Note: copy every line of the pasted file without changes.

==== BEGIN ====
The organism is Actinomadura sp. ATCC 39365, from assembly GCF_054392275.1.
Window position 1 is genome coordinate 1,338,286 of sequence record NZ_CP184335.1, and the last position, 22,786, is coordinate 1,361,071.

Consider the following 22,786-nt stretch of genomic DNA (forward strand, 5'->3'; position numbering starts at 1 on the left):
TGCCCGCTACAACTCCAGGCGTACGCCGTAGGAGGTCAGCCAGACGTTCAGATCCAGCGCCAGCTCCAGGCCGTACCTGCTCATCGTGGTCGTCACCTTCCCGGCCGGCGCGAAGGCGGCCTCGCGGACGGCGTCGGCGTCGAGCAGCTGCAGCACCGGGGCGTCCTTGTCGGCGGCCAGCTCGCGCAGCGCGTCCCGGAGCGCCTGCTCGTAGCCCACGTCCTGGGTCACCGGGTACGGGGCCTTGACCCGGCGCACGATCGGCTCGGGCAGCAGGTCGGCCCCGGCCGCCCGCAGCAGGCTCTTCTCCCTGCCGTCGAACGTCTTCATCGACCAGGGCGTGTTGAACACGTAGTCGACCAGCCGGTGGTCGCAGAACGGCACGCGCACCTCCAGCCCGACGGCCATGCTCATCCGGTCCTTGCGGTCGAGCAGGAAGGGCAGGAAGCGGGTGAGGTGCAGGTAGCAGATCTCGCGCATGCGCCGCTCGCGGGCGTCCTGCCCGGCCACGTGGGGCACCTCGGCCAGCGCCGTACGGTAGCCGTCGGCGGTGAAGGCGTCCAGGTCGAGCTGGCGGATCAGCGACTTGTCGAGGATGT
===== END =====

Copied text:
The organism is Actinomadura sp. ATCC 39365, from assembly GCF_054392275.1.
Window position 1 is genome coordinate 1,338,286 of sequence record NZ_CP184335.1, and the last position, 22,786, is coordinate 1,361,071.

Consider the following 22,786-nt stretch of genomic DNA (forward strand, 5'->3'; position numbering starts at 1 on the left):
TGCCCGCTACAACTCCAGGCGTACGCCGTAGGAGGTCAGCCAGACGTTCAGATCCAGCGCCAGCTCCAGGCCGTACCTGCTCATCGTGGTCGTCACCTTCCCGGCCGGCGCGAAGGCGGCCTCGCGGACGGCGTCGGCGTCGAGCAGCTGCAGCACCGGGGCGTCCTTGTCGGCGGCCAGCTCGCGCAGCGCGTCCCGGAGCGCCTGCTCGTAGCCCACGTCCTGGGTCACCGGGTACGGGGCCTTGACCCGGCGCACGATCGGCTCGGGCAGCAGGTCGGCCCCGGCCGCCCGCAGCAGGCTCTTCTCCCTGCCGTCGAACGTCTTCATCGACCAGGGCGTGTTGAACACGTAGTCGACCAGCCGGTGGTCGCAGAACGGCACGCGCACCTCCAGCCCGACGGCCATGCTCATCCGGTCCTTGCGGTCGAGCAGGAAGGGCAGGAAGCGGGTGAGGTGCAGGTAGCAGATCTCGCGCATGCGCCGCTCGCGGGCGTCCTGCCCGGCCACGTGGGGCACCTCGGCCAGCGCCGTACGGTAGCCGTCGGCGGTGAAGGCGTCCAGGTCGAGCTGGCGGATCAGCGACTTGTCGAGGATGT